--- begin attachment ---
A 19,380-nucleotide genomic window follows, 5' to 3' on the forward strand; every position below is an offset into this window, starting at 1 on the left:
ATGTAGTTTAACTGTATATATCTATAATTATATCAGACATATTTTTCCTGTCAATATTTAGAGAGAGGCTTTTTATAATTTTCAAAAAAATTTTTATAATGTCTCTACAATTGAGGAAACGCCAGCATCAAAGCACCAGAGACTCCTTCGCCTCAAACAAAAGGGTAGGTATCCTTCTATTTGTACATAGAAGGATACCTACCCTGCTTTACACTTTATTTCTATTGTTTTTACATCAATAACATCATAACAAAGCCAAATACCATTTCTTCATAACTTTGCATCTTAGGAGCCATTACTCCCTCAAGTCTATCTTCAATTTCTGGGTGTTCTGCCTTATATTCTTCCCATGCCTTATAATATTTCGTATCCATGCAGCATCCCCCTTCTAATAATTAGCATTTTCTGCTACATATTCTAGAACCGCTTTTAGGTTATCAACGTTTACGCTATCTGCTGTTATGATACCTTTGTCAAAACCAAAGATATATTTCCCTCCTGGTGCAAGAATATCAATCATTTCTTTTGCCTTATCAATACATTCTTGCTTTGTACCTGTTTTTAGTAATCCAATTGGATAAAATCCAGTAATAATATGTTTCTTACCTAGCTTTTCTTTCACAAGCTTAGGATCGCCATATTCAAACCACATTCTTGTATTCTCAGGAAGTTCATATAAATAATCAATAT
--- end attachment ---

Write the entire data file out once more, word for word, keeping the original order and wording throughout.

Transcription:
A 19,380-nucleotide genomic window follows, 5' to 3' on the forward strand; every position below is an offset into this window, starting at 1 on the left:
ATGTAGTTTAACTGTATATATCTATAATTATATCAGACATATTTTTCCTGTCAATATTTAGAGAGAGGCTTTTTATAATTTTCAAAAAAATTTTTATAATGTCTCTACAATTGAGGAAACGCCAGCATCAAAGCACCAGAGACTCCTTCGCCTCAAACAAAAGGGTAGGTATCCTTCTATTTGTACATAGAAGGATACCTACCCTGCTTTACACTTTATTTCTATTGTTTTTACATCAATAACATCATAACAAAGCCAAATACCATTTCTTCATAACTTTGCATCTTAGGAGCCATTACTCCCTCAAGTCTATCTTCAATTTCTGGGTGTTCTGCCTTATATTCTTCCCATGCCTTATAATATTTCGTATCCATGCAGCATCCCCCTTCTAATAATTAGCATTTTCTGCTACATATTCTAGAACCGCTTTTAGGTTATCAACGTTTACGCTATCTGCTGTTATGATACCTTTGTCAAAACCAAAGATATATTTCCCTCCTGGTGCAAGAATATCAATCATTTCTTTTGCCTTATCAATACATTCTTGCTTTGTACCTGTTTTTAGTAATCCAATTGGATAAAATCCAGTAATAATATGTTTCTTACCTAGCTTTTCTTTCACAAGCTTAGGATCGCCATATTCAAACCACATTCTTGTATTCTCAGGAAGTTCATATAAATAATCAATAT